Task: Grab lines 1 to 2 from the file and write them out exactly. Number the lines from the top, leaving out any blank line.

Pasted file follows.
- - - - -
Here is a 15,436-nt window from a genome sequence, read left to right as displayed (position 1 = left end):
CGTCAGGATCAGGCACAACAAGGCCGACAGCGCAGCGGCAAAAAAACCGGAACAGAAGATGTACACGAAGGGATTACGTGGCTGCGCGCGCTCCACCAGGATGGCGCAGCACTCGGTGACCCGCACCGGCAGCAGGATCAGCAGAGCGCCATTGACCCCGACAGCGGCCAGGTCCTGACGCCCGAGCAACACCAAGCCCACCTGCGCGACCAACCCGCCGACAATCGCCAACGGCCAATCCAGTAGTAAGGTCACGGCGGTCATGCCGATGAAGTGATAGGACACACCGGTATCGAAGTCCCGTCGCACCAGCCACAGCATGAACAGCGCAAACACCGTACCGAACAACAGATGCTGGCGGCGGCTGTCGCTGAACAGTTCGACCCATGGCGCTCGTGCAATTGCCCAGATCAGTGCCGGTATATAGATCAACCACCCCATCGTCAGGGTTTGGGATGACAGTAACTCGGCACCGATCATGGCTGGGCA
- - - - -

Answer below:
Here is a 15,436-nt window from a genome sequence, read left to right as displayed (position 1 = left end):
CGTCAGGATCAGGCACAACAAGGCCGACAGCGCAGCGGCAAAAAAACCGGAACAGAAGATGTACACGAAGGGATTACGTGGCTGCGCGCGCTCCACCAGGATGGCGCAGCACTCGGTGACCCGCACCGGCAGCAGGATCAGCAGAGCGCCATTGACCCCGACAGCGGCCAGGTCCTGACGCCCGAGCAACACCAAGCCCACCTGCGCGACCAACCCGCCGACAATCGCCAACGGCCAATCCAGTAGTAAGGTCACGGCGGTCATGCCGATGAAGTGATAGGACACACCGGTATCGAAGTCCCGTCGCACCAGCCACAGCATGAACAGCGCAAACACCGTACCGAACAACAGATGCTGGCGGCGGCTGTCGCTGAACAGTTCGACCCATGGCGCTCGTGCAATTGCCCAGATCAGTGCCGGTATATAGATCAACCACCCCATCGTCAGGGTTTGGGATGACAGTAACTCGGCACCGATCATGGCTGGGCA